From today (1 November 2016) 9 of the UK’s biggest banks will pass on the details of small businesses they have rejected for finance to three finance platforms - Funding Xchange, Business Finance Compared and Funding Options.
Update: Alternative Business Funding Ltd. added to the list of designated finance platforms on 1 November 2017.
These platforms will then share these details with alternative finance providers and go on to facilitate a conversation between the business and any provider who expresses an interest in supplying finance to them.
These new rules make it easier for businesses to access finance when they have been turned down by traditional lenders.
RBS, Lloyds, HSBC, Barclays, Santander, Clydesdale and Yorkshire Bank, Bank of Ireland, Danske Bank and First Trust Bank, will all have to offer access to these finance platforms, with small business having to give their permission before their details are shared.
Research shows that 71% of businesses seeking finance only ask one lender and, if rejected for finance, many simply give up on investment rather than seek alternative options.
Last year 324,000 small and medium sized business sought a loan or overdraft, 26% of these were initially declined by their bank and only 3% of those declined were referred to other sources of help.
Chancellor of the Exchequer, Philip Hammond said:
Small- and medium-sized businesses are the backbone of Britain’s economy and it is right they have access to a wide range of sources of finance.
A refusal from a big bank should not be the end of the line for a small business and, thanks to the finance platforms being launched today, now it won’t be.
We are determined to maintain the prosperity of our business sector and to support an environment where small businesses can grow and thrive.
Keith Morgan, CEO of the British Business Bank said:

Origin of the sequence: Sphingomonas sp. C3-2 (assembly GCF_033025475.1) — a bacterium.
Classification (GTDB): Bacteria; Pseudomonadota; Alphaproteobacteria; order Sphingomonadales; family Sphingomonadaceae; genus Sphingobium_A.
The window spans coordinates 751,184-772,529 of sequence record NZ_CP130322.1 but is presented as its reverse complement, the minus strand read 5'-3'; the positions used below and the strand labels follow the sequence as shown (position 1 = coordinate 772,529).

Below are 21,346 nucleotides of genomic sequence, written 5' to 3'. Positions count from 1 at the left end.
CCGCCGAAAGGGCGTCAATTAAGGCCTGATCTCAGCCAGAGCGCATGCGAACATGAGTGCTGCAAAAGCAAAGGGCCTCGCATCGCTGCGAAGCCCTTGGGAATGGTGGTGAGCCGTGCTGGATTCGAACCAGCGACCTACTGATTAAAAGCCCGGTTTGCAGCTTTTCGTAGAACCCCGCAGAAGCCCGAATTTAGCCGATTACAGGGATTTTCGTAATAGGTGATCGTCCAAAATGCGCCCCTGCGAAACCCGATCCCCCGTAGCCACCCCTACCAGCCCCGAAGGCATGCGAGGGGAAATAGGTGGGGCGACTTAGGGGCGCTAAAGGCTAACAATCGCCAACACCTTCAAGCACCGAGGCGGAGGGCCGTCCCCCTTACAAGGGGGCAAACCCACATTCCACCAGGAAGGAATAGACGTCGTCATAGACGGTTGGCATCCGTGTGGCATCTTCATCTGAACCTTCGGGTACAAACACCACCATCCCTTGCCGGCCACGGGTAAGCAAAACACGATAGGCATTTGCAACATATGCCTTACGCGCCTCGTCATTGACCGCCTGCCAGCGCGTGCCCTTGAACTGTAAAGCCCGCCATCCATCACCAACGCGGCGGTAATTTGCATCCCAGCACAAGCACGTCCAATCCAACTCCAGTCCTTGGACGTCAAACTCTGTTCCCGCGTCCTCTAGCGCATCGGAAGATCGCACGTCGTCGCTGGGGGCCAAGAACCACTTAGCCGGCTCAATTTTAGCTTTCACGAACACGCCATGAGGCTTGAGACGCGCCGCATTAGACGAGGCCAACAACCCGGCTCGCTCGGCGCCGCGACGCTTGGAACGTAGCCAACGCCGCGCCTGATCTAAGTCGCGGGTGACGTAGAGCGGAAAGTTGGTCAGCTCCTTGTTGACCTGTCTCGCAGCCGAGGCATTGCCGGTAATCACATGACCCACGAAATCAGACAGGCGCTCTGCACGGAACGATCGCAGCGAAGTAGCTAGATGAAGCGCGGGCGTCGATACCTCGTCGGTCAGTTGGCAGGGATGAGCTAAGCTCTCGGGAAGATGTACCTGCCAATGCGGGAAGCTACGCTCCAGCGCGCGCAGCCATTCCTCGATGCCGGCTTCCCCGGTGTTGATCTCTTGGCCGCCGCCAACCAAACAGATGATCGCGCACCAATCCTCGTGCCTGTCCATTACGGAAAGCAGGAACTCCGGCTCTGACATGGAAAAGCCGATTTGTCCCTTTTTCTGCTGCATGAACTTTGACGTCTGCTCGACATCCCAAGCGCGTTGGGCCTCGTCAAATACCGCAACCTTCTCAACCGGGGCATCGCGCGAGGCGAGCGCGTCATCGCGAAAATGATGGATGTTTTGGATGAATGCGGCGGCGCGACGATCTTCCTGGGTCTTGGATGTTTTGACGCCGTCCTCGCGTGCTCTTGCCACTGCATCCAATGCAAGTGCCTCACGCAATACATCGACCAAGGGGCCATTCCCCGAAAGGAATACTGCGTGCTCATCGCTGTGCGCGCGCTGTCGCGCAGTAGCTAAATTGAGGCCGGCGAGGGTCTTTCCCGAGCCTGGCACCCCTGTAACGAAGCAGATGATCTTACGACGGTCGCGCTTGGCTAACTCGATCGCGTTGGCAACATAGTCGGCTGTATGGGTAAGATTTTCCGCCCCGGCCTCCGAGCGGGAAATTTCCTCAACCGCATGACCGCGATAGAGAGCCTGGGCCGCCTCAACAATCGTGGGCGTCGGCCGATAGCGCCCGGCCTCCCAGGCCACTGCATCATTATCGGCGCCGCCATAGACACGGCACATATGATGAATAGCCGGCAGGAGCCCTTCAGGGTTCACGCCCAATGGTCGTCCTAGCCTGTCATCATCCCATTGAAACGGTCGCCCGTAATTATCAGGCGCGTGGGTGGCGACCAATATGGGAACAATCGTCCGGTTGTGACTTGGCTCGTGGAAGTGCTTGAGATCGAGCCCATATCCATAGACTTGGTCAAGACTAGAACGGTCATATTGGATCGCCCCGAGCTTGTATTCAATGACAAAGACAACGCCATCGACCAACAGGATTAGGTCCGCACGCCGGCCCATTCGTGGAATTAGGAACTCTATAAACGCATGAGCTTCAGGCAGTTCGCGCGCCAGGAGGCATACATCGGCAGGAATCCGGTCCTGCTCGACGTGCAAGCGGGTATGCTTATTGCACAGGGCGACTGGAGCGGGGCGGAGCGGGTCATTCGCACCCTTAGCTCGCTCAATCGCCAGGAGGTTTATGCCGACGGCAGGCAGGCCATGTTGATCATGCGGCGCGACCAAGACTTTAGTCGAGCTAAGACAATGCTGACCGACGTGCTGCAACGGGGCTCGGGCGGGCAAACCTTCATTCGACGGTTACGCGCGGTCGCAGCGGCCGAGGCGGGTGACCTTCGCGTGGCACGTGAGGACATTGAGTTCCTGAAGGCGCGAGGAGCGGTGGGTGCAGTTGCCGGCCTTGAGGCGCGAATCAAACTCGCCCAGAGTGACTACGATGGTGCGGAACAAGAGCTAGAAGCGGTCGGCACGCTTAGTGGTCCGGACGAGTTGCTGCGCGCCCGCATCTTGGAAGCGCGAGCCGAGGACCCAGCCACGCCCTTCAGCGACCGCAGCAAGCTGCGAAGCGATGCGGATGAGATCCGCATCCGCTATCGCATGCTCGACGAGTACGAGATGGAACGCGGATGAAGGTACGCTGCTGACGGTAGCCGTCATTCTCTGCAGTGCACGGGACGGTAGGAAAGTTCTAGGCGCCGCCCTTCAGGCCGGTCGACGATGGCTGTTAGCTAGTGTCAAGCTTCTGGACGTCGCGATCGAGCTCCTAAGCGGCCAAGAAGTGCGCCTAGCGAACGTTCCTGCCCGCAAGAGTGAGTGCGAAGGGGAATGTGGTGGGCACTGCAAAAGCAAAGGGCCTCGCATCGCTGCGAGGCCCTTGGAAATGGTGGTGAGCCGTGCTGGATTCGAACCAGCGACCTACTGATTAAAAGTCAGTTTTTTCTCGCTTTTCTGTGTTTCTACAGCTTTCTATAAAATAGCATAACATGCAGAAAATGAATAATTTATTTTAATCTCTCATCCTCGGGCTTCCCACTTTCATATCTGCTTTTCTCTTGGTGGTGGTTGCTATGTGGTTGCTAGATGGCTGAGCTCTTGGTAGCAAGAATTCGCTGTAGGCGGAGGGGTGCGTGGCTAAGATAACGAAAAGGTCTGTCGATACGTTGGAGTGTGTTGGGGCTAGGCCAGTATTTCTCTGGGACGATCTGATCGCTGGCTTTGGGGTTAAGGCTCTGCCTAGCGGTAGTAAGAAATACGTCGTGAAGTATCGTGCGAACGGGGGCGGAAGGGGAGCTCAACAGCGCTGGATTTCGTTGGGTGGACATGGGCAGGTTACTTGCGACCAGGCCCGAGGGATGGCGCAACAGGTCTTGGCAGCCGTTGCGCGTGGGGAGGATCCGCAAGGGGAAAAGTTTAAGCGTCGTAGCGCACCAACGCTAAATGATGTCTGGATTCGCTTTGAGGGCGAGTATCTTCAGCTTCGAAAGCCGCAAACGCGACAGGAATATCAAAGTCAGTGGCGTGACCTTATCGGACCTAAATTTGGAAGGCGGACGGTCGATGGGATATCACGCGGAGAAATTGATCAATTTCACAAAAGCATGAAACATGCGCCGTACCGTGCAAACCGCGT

This new government initiative, supported by the British Business Bank, has the potential to make a real difference to smaller business finance markets in the UK. It gives businesses additional opportunities to secure funding, alternative providers access to a bigger market of potential clients, and major banks an extra service to offer their business clients when they cannot themselves provide finance.
Mike Cherry, National Chairman, Federation of Small Businesses, said:
Small firms struggling to access finance will now automatically have a new way to get the support they need to invest and grow. FSB pushed hard for these reforms, and today’s announcement is good news as the government delivers on them. This change will boost alternative lenders, bringing more competition and choice in the market beyond the big banks.
The alternative finance platforms scheme is the latest measure from the government designed to help small businesses access the finance they need to invest and grow.
In April, the government introduced the SME credit data sharing scheme which requires banks and credit reference agencies to share SME credit information equally with all providers. This increases competition in business lending by making it easier for challenger banks and other lenders to make good credit decisions on businesses to help them get the funding they need.